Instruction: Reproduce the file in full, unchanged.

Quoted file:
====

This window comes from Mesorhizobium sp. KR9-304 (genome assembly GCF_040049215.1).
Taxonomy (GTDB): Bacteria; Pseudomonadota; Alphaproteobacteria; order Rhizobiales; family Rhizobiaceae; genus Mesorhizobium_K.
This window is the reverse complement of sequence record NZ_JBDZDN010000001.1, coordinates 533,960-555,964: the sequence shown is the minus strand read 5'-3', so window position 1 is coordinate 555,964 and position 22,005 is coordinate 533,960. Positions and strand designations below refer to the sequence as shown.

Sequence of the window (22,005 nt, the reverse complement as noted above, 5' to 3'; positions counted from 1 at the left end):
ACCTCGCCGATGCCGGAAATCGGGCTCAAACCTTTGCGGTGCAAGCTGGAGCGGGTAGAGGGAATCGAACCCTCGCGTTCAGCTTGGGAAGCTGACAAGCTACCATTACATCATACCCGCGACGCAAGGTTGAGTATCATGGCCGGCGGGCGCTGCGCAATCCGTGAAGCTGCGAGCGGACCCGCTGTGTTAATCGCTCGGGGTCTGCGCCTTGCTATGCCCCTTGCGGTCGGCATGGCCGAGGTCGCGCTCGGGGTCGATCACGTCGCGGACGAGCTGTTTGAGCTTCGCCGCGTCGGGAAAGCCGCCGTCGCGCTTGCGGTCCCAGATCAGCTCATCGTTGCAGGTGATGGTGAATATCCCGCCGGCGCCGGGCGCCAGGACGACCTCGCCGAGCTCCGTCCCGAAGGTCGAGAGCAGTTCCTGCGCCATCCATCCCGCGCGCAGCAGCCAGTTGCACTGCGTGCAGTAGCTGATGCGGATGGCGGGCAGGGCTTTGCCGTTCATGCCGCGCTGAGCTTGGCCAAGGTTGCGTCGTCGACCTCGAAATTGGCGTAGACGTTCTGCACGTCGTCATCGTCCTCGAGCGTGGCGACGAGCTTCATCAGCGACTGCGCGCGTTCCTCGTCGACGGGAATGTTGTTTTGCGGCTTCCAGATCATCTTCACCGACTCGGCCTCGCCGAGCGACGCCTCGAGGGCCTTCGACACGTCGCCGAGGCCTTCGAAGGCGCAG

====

This window comes from Mesorhizobium sp. KR9-304 (genome assembly GCF_040049215.1).
Taxonomy (GTDB): Bacteria; Pseudomonadota; Alphaproteobacteria; order Rhizobiales; family Rhizobiaceae; genus Mesorhizobium_K.
This window is the reverse complement of sequence record NZ_JBDZDN010000001.1, coordinates 533,960-555,964: the sequence shown is the minus strand read 5'-3', so window position 1 is coordinate 555,964 and position 22,005 is coordinate 533,960. Positions and strand designations below refer to the sequence as shown.

Sequence of the window (22,005 nt, the reverse complement as noted above, 5' to 3'; positions counted from 1 at the left end):
ACCTCGCCGATGCCGGAAATCGGGCTCAAACCTTTGCGGTGCAAGCTGGAGCGGGTAGAGGGAATCGAACCCTCGCGTTCAGCTTGGGAAGCTGACAAGCTACCATTACATCATACCCGCGACGCAAGGTTGAGTATCATGGCCGGCGGGCGCTGCGCAATCCGTGAAGCTGCGAGCGGACCCGCTGTGTTAATCGCTCGGGGTCTGCGCCTTGCTATGCCCCTTGCGGTCGGCATGGCCGAGGTCGCGCTCGGGGTCGATCACGTCGCGGACGAGCTGTTTGAGCTTCGCCGCGTCGGGAAAGCCGCCGTCGCGCTTGCGGTCCCAGATCAGCTCATCGTTGCAGGTGATGGTGAATATCCCGCCGGCGCCGGGCGCCAGGACGACCTCGCCGAGCTCCGTCCCGAAGGTCGAGAGCAGTTCCTGCGCCATCCATCCCGCGCGCAGCAGCCAGTTGCACTGCGTGCAGTAGCTGATGCGGATGGCGGGCAGGGCTTTGCCGTTCATGCCGCGCTGAGCTTGGCCAAGGTTGCGTCGTCGACCTCGAAATTGGCGTAGACGTTCTGCACGTCGTCATCGTCCTCGAGCGTGGCGACGAGCTTCATCAGCGACTGCGCGCGTTCCTCGTCGACGGGAATGTTGTTTTGCGGCTTCCAGATCATCTTCACCGACTCGGCCTCGCCGAGCGACGCCTCGAGGGCCTTCGACACGTCGCCGAGGCCTTCGAAGGCGCAG